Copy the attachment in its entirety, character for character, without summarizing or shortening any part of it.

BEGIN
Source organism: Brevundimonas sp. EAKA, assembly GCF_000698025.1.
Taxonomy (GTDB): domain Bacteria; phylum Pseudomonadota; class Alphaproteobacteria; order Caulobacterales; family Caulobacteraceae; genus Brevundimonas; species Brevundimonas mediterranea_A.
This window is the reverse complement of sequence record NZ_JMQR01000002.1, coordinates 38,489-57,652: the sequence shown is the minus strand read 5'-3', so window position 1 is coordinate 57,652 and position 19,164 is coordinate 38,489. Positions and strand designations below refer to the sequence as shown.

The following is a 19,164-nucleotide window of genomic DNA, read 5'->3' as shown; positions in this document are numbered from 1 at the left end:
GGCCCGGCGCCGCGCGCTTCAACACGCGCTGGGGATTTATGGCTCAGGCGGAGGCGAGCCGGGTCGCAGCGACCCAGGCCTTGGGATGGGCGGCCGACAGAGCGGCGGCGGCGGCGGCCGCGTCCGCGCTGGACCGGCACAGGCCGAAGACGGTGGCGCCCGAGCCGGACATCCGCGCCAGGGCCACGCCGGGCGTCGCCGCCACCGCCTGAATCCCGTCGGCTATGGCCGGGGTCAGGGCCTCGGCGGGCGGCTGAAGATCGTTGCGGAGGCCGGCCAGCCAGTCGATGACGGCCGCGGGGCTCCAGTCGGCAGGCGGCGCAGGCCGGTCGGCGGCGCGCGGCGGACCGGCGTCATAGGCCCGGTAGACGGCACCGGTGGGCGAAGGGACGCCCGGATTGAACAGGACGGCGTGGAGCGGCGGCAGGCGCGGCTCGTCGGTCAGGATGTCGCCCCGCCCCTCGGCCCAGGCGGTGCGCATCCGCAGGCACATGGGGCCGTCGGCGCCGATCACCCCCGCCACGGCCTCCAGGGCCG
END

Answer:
Source organism: Brevundimonas sp. EAKA, assembly GCF_000698025.1.
Taxonomy (GTDB): domain Bacteria; phylum Pseudomonadota; class Alphaproteobacteria; order Caulobacterales; family Caulobacteraceae; genus Brevundimonas; species Brevundimonas mediterranea_A.
This window is the reverse complement of sequence record NZ_JMQR01000002.1, coordinates 38,489-57,652: the sequence shown is the minus strand read 5'-3', so window position 1 is coordinate 57,652 and position 19,164 is coordinate 38,489. Positions and strand designations below refer to the sequence as shown.

The following is a 19,164-nucleotide window of genomic DNA, read 5'->3' as shown; positions in this document are numbered from 1 at the left end:
GGCCCGGCGCCGCGCGCTTCAACACGCGCTGGGGATTTATGGCTCAGGCGGAGGCGAGCCGGGTCGCAGCGACCCAGGCCTTGGGATGGGCGGCCGACAGAGCGGCGGCGGCGGCGGCCGCGTCCGCGCTGGACCGGCACAGGCCGAAGACGGTGGCGCCCGAGCCGGACATCCGCGCCAGGGCCACGCCGGGCGTCGCCGCCACCGCCTGAATCCCGTCGGCTATGGCCGGGGTCAGGGCCTCGGCGGGCGGCTGAAGATCGTTGCGGAGGCCGGCCAGCCAGTCGATGACGGCCGCGGGGCTCCAGTCGGCAGGCGGCGCAGGCCGGTCGGCGGCGCGCGGCGGACCGGCGTCATAGGCCCGGTAGACGGCACCGGTGGGCGAAGGGACGCCCGGATTGAACAGGACGGCGTGGAGCGGCGGCAGGCGCGGCTCGTCGGTCAGGATGTCGCCCCGCCCCTCGGCCCAGGCGGTGCGCATCCGCAGGCACATGGGGCCGTCGGCGCCGATCACCCCCGCCACGGCCTCCAGGGCCG